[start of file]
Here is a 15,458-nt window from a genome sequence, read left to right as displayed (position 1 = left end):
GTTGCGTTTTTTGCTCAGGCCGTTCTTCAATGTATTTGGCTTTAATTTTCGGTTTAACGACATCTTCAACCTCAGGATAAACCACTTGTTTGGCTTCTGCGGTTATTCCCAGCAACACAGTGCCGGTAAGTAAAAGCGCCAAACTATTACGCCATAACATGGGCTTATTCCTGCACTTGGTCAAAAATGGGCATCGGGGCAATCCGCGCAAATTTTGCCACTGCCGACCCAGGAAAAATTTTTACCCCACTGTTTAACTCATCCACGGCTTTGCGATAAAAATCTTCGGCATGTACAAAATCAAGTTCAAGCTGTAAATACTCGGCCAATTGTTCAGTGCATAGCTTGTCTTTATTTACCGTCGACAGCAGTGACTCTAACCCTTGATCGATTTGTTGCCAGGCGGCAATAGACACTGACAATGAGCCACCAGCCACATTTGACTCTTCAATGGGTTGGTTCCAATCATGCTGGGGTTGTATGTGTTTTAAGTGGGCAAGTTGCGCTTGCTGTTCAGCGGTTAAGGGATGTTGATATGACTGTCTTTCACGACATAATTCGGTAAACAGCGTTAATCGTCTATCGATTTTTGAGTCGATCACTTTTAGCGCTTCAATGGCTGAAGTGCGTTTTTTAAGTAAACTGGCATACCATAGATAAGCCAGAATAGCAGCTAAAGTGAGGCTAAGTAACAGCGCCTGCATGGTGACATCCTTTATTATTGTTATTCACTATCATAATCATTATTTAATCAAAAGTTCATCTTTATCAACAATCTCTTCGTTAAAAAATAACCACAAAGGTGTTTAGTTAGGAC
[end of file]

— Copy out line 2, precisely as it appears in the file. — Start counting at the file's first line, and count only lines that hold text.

GTTGCGTTTTTTGCTCAGGCCGTTCTTCAATGTATTTGGCTTTAATTTTCGGTTTAACGACATCTTCAACCTCAGGATAAACCACTTGTTTGGCTTCTGCGGTTATTCCCAGCAACACAGTGCCGGTAAGTAAAAGCGCCAAACTATTACGCCATAACATGGGCTTATTCCTGCACTTGGTCAAAAATGGGCATCGGGGCAATCCGCGCAAATTTTGCCACTGCCGACCCAGGAAAAATTTTTACCCCACTGTTTAACTCATCCACGGCTTTGCGATAAAAATCTTCGGCATGTACAAAATCAAGTTCAAGCTGTAAATACTCGGCCAATTGTTCAGTGCATAGCTTGTCTTTATTTACCGTCGACAGCAGTGACTCTAACCCTTGATCGATTTGTTGCCAGGCGGCAATAGACACTGACAATGAGCCACCAGCCACATTTGACTCTTCAATGGGTTGGTTCCAATCATGCTGGGGTTGTATGTGTTTTAAGTGGGCAAGTTGCGCTTGCTGTTCAGCGGTTAAGGGATGTTGATATGACTGTCTTTCACGACATAATTCGGTAAACAGCGTTAATCGTCTATCGATTTTTGAGTCGATCACTTTTAGCGCTTCAATGGCTGAAGTGCGTTTTTTAAGTAAACTGGCATACCATAGATAAGCCAGAATAGCAGCTAAAGTGAGGCTAAGTAACAGCGCCTGCATGGTGACATCCTTTATTATTGTTATTCACTATCATAATCATTATTTAATCAAAAGTTCATCTTTATCAACAATCTCTTCGTTAAAAAATAACCACAAAGGTGTTTAGTTAGGAC